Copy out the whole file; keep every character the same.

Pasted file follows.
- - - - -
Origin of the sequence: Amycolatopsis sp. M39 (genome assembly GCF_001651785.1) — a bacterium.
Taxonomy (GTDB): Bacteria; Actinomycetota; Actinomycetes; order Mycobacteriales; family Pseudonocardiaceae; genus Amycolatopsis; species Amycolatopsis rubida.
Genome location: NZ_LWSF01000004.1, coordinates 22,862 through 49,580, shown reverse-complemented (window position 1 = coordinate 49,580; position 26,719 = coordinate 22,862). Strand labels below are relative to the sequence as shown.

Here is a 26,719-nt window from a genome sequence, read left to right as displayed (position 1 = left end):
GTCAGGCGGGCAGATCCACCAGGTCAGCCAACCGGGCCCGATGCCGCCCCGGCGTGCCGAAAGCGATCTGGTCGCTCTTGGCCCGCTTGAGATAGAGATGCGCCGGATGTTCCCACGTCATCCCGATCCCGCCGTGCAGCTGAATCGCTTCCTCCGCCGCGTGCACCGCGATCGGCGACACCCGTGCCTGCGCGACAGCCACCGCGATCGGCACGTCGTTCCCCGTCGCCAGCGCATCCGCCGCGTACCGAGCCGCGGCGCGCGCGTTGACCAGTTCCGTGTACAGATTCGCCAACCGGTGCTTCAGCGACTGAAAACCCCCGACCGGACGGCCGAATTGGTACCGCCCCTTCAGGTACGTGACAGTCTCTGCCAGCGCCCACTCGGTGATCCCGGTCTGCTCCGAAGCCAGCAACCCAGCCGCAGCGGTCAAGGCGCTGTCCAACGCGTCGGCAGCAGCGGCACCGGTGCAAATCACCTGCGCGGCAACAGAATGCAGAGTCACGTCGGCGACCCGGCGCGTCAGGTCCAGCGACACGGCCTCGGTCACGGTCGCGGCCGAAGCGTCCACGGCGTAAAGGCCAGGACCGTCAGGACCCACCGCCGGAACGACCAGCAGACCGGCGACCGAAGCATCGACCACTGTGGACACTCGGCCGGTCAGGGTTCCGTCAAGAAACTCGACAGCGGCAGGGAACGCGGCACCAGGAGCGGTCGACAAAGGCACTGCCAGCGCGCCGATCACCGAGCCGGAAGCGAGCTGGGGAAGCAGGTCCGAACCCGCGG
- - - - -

Origin of the sequence: Amycolatopsis sp. M39 (genome assembly GCF_001651785.1) — a bacterium.
Taxonomy (GTDB): Bacteria; Actinomycetota; Actinomycetes; order Mycobacteriales; family Pseudonocardiaceae; genus Amycolatopsis; species Amycolatopsis rubida.
Genome location: NZ_LWSF01000004.1, coordinates 22,862 through 49,580, shown reverse-complemented (window position 1 = coordinate 49,580; position 26,719 = coordinate 22,862). Strand labels below are relative to the sequence as shown.

Here is a 26,719-nt window from a genome sequence, read left to right as displayed (position 1 = left end):
GTCAGGCGGGCAGATCCACCAGGTCAGCCAACCGGGCCCGATGCCGCCCCGGCGTGCCGAAAGCGATCTGGTCGCTCTTGGCCCGCTTGAGATAGAGATGCGCCGGATGTTCCCACGTCATCCCGATCCCGCCGTGCAGCTGAATCGCTTCCTCCGCCGCGTGCACCGCGATCGGCGACACCCGTGCCTGCGCGACAGCCACCGCGATCGGCACGTCGTTCCCCGTCGCCAGCGCATCCGCCGCGTACCGAGCCGCGGCGCGCGCGTTGACCAGTTCCGTGTACAGATTCGCCAACCGGTGCTTCAGCGACTGAAAACCCCCGACCGGACGGCCGAATTGGTACCGCCCCTTCAGGTACGTGACAGTCTCTGCCAGCGCCCACTCGGTGATCCCGGTCTGCTCCGAAGCCAGCAACCCAGCCGCAGCGGTCAAGGCGCTGTCCAACGCGTCGGCAGCAGCGGCACCGGTGCAAATCACCTGCGCGGCAACAGAATGCAGAGTCACGTCGGCGACCCGGCGCGTCAGGTCCAGCGACACGGCCTCGGTCACGGTCGCGGCCGAAGCGTCCACGGCGTAAAGGCCAGGACCGTCAGGACCCACCGCCGGAACGACCAGCAGACCGGCGACCGAAGCATCGACCACTGTGGACACTCGGCCGGTCAGGGTTCCGTCAAGAAACTCGACAGCGGCAGGGAACGCGGCACCAGGAGCGGTCGACAAAGGCACTGCCAGCGCGCCGATCACCGAGCCGGAAGCGAGCTGGGGAAGCAGGTCCGAACCCGCGG